Residents to be rehoused temporarily during multi-million regeneration project

New Bolsover Model Village.
New Bolsover Model Village.

Residents will need to leave their homes temporarily during a £10million project to revitalise New Bolsover Model Village.

The development - which started last September and is expected to be finished in 2019 - promises to breathe new life into 194 properties at the historic site.

Councillor Mark Dixey, who represents Model Village residents on Bolsover District Council, this week said work cannot be completed while the homes are occupied.

He added: "The district council has prepared empty properties within the village for residents to move into on a temporary basis and this has been communicated to those affected.

"All residents who choose to stay in the village will do so and no residents are being moved to emergency accommodation.

"There are no safety issues with the construction materials used in these or any other district council properties and I feel that any comparison with the tragically fatal events at Grenfell Tower are totally inappropriate."

Mr Dixey said the project would restore the external features of homes in the Model Village and 'improve the environment for all residents and visitors to Bolsover'.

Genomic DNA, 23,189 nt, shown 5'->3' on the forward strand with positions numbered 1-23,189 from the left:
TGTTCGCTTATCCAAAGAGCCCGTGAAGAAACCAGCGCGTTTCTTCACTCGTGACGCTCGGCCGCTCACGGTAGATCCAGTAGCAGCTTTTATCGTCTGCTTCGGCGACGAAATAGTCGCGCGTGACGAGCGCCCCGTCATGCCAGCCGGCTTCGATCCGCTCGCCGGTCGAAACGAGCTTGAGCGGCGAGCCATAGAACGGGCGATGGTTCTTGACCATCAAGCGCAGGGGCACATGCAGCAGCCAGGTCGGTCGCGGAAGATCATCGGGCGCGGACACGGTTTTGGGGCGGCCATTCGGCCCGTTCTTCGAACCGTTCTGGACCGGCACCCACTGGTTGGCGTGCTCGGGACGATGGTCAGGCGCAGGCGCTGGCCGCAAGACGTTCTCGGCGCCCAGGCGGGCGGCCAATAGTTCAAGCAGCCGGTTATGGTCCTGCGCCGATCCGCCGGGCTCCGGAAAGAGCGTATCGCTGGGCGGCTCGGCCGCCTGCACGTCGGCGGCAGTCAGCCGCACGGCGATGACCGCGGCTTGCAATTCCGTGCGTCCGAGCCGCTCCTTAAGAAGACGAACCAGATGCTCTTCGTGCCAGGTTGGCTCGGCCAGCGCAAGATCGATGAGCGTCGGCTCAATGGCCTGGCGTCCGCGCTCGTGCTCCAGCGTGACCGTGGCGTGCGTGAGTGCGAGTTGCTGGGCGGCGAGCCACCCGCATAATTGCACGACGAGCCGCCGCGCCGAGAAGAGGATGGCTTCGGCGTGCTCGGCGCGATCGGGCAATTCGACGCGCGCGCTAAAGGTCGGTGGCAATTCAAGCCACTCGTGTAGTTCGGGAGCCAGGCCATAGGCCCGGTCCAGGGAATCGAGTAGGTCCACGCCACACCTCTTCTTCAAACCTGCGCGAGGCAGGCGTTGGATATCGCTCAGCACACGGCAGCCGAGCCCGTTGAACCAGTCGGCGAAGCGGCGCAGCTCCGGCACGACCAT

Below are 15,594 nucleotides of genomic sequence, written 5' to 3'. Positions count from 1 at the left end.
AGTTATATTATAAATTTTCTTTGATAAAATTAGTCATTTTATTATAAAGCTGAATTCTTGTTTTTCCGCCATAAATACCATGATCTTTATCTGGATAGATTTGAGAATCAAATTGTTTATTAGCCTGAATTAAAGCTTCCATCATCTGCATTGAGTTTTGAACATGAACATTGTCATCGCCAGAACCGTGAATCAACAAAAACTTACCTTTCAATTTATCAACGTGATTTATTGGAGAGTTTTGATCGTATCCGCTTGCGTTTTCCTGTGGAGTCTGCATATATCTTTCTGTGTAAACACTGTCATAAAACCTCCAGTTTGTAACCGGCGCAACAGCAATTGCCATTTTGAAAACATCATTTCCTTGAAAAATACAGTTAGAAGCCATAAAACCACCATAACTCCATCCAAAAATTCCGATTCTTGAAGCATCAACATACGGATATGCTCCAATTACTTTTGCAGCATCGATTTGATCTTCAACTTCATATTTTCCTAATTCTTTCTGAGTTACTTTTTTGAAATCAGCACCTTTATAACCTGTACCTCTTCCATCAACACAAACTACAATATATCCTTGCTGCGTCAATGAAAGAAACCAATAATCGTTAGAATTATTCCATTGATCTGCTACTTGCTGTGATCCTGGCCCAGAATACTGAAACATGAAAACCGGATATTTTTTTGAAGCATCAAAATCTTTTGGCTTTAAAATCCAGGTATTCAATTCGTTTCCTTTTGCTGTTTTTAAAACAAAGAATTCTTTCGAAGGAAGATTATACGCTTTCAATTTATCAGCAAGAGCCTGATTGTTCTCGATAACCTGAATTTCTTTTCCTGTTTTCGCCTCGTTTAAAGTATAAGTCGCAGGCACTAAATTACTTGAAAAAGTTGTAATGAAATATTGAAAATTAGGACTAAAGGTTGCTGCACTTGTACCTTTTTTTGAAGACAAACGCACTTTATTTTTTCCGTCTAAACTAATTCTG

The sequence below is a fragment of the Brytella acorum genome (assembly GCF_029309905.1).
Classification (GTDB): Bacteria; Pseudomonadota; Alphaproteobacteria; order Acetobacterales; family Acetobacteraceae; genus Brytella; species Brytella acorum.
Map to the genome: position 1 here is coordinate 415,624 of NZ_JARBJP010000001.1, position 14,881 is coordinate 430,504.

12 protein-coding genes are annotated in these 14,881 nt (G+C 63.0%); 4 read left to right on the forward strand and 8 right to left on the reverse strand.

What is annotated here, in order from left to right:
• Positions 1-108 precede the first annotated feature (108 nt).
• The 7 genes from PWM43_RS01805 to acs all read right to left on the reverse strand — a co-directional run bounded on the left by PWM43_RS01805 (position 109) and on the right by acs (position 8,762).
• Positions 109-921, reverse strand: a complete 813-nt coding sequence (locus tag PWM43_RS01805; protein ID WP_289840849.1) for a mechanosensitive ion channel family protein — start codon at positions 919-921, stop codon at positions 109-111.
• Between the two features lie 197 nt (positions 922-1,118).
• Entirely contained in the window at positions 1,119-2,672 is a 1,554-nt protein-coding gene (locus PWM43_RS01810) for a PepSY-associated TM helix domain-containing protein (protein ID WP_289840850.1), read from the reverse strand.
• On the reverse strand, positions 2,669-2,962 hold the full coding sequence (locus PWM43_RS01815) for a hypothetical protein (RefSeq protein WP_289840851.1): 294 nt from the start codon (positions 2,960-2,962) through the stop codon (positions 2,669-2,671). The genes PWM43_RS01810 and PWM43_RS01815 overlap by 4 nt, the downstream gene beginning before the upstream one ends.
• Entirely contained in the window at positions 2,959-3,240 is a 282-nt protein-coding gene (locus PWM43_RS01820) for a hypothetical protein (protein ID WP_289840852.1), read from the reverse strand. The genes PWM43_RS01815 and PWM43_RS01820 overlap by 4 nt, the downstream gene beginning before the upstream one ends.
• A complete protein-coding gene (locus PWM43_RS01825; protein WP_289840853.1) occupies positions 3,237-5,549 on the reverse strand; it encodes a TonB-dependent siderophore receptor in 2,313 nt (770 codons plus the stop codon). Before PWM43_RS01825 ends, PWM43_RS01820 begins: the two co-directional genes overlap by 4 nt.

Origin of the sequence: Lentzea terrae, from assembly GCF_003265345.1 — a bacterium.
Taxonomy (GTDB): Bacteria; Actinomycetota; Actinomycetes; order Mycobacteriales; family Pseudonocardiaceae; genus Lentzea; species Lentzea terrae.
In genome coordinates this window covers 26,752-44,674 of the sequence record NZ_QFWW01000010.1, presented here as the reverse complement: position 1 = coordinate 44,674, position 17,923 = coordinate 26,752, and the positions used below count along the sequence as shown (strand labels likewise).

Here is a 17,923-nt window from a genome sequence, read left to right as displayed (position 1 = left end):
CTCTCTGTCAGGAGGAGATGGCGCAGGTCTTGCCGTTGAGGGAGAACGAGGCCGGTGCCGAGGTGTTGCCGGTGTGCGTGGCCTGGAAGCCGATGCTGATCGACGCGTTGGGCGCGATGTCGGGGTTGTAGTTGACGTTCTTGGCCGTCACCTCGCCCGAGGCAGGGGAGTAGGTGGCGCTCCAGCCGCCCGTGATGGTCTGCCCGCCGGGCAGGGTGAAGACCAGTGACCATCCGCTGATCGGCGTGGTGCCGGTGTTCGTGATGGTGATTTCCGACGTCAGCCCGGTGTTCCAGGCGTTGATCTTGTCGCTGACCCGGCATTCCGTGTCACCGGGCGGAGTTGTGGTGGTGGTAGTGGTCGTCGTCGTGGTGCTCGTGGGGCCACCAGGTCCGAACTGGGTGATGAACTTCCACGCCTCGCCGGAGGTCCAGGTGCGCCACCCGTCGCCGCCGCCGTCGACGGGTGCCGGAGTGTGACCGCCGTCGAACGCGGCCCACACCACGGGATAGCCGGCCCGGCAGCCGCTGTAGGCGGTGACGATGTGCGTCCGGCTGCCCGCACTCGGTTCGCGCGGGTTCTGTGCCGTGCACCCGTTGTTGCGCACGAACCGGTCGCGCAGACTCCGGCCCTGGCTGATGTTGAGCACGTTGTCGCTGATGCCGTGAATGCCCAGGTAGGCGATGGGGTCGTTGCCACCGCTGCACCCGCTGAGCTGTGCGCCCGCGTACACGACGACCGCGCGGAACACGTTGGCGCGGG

In addition, he said, the interiors are to be 'substantially upgraded and fully insulated making the properties cleaner, warmer, more economic and more comfortable places for people to live'.

The development is being funded by approximately £8m from the district council, £1.9m from the Heritage Lottery Fund (HLF) and £40,000 from Derbyshire County Council.

Coun Dixey apologised for an 'initial delay' in work.

He added: "We are working with our contractors to ensure the project is completed to the highest standards.

"Projects of this scale and size often experience delays and the overall project is now scheduled to complete on time.

"One of the main reasons for this delay has been the need to complete additional work, not initially anticipated.

"The quality of the refurbishment is a top priority for these Grade II-listed buildings and requires very skilled craftsmen who can work sympathetically to the original construction.

"District council officers and contractors have been working together to identify where working practices can be made more efficient and where the contractor can provide additional resources.

"Should any residents want to find out more about this project, a council officer is available at the Community House (number 133) in New Bolsover every Wednesday and the contractor also has a community liaison officer on site most days."